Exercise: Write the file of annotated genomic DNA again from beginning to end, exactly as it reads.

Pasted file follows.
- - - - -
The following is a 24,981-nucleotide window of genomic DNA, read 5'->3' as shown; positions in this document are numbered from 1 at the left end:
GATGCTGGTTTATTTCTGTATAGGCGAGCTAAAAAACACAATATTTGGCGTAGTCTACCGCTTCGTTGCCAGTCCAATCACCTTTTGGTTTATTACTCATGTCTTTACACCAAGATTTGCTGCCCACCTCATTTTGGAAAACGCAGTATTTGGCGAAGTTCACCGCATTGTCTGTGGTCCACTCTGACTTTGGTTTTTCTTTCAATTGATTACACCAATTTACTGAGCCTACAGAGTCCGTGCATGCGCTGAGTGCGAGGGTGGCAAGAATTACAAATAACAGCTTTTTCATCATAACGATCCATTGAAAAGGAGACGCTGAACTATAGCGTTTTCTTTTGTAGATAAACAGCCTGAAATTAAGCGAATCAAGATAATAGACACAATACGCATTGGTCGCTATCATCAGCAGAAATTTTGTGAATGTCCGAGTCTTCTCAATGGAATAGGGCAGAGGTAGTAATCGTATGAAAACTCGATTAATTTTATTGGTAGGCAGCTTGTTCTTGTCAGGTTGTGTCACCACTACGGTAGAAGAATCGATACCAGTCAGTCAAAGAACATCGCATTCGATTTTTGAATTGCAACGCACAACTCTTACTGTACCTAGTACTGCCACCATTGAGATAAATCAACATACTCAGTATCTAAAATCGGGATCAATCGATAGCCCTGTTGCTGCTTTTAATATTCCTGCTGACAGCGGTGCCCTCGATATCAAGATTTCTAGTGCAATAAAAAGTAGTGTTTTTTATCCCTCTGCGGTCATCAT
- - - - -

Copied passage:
The following is a 24,981-nucleotide window of genomic DNA, read 5'->3' as shown; positions in this document are numbered from 1 at the left end:
GATGCTGGTTTATTTCTGTATAGGCGAGCTAAAAAACACAATATTTGGCGTAGTCTACCGCTTCGTTGCCAGTCCAATCACCTTTTGGTTTATTACTCATGTCTTTACACCAAGATTTGCTGCCCACCTCATTTTGGAAAACGCAGTATTTGGCGAAGTTCACCGCATTGTCTGTGGTCCACTCTGACTTTGGTTTTTCTTTCAATTGATTACACCAATTTACTGAGCCTACAGAGTCCGTGCATGCGCTGAGTGCGAGGGTGGCAAGAATTACAAATAACAGCTTTTTCATCATAACGATCCATTGAAAAGGAGACGCTGAACTATAGCGTTTTCTTTTGTAGATAAACAGCCTGAAATTAAGCGAATCAAGATAATAGACACAATACGCATTGGTCGCTATCATCAGCAGAAATTTTGTGAATGTCCGAGTCTTCTCAATGGAATAGGGCAGAGGTAGTAATCGTATGAAAACTCGATTAATTTTATTGGTAGGCAGCTTGTTCTTGTCAGGTTGTGTCACCACTACGGTAGAAGAATCGATACCAGTCAGTCAAAGAACATCGCATTCGATTTTTGAATTGCAACGCACAACTCTTACTGTACCTAGTACTGCCACCATTGAGATAAATCAACATACTCAGTATCTAAAATCGGGATCAATCGATAGCCCTGTTGCTGCTTTTAATATTCCTGCTGACAGCGGTGCCCTCGATATCAAGATTTCTAGTGCAATAAAAAGTAGTGTTTTTTATCCCTCTGCGGTCATCAT